PHILADELPHIA - Biologists at the University of Pennsylvania have revealed a hidden code that determines the expression level of a gene, providing a way to distinguish efficient genes from inefficient ones. The new research, which involved creating hundreds of synthetic green-glowing genes, provides an explanation for how a cell "knows" how much of each protein to make, providing just the right amount of protein to maintain homeostasis yet not too much to cause cell toxicity.
In the study, Penn biologists analyzed how protein levels are governed by synonymous, or silent, mutations within the protein-coding region.
Synonymous mutations do not change the amino-acid sequence of a protein, but they can nevertheless influence the amount of the protein that is produced. The researchers identified the mechanism underlying this regulation: synonymous mutations determine mRNA folding and thereby the eventual protein level. The researchers also identified a class of mutations that did not directly affect protein levels but slowed bacterial growth.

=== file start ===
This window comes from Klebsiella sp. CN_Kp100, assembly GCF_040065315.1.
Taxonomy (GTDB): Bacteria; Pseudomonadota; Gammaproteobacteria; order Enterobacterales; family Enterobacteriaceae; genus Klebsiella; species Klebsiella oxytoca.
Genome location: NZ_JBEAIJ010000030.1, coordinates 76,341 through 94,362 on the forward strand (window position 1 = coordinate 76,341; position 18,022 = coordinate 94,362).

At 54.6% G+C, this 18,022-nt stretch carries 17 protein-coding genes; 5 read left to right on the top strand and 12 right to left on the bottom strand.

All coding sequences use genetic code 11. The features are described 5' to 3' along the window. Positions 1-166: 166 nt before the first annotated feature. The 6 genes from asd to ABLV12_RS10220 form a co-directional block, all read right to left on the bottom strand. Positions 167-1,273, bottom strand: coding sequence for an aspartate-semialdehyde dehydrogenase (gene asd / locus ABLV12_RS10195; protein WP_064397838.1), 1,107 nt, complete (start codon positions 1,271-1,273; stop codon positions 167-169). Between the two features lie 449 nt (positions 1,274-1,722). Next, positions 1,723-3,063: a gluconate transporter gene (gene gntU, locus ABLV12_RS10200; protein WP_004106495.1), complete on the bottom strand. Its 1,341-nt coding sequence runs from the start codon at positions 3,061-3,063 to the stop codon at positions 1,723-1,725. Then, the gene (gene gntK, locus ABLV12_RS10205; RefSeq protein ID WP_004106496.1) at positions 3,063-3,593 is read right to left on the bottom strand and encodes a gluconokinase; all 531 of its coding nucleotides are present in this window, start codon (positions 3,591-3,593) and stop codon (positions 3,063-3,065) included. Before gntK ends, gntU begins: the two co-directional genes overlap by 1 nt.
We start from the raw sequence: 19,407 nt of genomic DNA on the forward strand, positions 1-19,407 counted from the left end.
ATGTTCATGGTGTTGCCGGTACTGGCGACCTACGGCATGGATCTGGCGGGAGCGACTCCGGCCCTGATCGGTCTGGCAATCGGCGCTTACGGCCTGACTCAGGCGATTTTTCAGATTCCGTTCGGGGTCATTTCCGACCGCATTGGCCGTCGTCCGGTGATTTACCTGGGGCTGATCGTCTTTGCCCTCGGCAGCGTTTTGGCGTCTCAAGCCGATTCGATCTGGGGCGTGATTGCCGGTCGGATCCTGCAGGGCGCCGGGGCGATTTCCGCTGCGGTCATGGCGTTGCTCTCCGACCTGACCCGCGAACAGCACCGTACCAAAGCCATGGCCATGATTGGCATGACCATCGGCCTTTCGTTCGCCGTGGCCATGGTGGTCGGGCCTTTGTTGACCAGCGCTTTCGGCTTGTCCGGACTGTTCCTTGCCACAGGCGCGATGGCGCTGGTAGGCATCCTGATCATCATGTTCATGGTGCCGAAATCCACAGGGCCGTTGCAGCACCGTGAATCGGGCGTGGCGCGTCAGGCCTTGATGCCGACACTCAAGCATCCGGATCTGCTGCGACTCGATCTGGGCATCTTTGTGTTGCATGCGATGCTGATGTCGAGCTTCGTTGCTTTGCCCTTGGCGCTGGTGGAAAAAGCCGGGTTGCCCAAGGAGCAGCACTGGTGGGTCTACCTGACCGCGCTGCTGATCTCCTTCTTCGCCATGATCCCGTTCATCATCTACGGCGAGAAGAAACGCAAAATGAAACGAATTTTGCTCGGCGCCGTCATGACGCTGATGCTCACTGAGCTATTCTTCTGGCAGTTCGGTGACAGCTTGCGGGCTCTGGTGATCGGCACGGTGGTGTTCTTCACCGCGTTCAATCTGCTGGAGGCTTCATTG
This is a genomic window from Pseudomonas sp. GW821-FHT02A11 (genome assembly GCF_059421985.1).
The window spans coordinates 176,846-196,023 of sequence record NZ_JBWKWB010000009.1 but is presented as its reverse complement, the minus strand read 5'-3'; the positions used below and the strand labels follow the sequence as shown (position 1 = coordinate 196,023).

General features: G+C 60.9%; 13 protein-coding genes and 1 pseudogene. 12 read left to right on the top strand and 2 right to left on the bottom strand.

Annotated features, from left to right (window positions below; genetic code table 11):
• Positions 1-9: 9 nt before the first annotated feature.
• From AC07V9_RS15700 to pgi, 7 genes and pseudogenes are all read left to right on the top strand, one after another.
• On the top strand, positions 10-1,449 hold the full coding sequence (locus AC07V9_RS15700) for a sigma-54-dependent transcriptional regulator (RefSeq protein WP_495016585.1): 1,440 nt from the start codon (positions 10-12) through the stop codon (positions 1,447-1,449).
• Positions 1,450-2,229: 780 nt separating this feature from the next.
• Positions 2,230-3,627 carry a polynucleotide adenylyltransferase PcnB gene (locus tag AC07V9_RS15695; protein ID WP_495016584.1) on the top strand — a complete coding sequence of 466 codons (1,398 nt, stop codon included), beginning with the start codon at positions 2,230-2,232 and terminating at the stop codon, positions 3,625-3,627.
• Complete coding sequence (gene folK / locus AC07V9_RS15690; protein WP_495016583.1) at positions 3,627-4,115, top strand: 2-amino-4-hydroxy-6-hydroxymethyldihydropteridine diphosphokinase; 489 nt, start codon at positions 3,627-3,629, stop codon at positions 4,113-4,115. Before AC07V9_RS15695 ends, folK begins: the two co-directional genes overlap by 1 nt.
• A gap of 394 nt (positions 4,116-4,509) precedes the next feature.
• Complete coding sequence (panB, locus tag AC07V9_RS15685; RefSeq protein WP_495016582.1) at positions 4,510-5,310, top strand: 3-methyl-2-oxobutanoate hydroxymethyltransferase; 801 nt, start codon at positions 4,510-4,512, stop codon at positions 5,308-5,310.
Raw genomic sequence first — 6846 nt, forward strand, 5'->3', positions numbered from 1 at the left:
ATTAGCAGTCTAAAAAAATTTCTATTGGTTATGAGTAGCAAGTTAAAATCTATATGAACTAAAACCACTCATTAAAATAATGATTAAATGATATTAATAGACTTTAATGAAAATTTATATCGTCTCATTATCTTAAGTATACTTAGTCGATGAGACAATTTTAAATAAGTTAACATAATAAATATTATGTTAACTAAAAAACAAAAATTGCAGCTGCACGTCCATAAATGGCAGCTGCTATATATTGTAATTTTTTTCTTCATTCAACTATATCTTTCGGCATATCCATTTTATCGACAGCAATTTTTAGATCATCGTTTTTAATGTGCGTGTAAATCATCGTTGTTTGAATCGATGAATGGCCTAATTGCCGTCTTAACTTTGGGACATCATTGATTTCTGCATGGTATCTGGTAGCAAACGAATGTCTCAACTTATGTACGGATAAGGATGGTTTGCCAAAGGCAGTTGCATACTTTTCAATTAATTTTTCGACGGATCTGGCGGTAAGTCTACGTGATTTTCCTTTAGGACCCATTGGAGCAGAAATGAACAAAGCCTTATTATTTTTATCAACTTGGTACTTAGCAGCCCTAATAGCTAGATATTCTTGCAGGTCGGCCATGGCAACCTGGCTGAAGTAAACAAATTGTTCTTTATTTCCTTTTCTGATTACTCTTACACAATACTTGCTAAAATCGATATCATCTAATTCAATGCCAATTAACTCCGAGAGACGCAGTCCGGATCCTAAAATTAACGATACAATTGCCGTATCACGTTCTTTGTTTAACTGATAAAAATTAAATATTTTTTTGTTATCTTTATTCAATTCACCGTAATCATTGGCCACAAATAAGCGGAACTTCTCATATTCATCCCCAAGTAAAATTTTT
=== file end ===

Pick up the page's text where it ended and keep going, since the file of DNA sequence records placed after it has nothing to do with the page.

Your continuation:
For biologists, these results fundamentally change the understanding of the role of synonymous mutations, which were previously considered evolutionarily neutral. The findings may also improve the design of therapeutic genes. Many drugs, such as insulin, are produced by transgenic cell lines. Using optimized genes will produce larger amounts of therapeutic proteins while keeping the transgenic, carrier cells healthy and fast-growing.
The human genome contains more than 20,000 genes that encode the proteins present in a human body. Some of these proteins are needed in bulk, while for others a tiny amount is sufficient and a large amount would be toxic. The question is how cells "know" how much of each protein to make.
To answer this question, Joshua B. Plotkin, senior author and the Martin Meyerson Assistant Professor in the Department of Biology in Penn's School of Arts and
|Contact: Jordan Reese|
University of Pennsylvania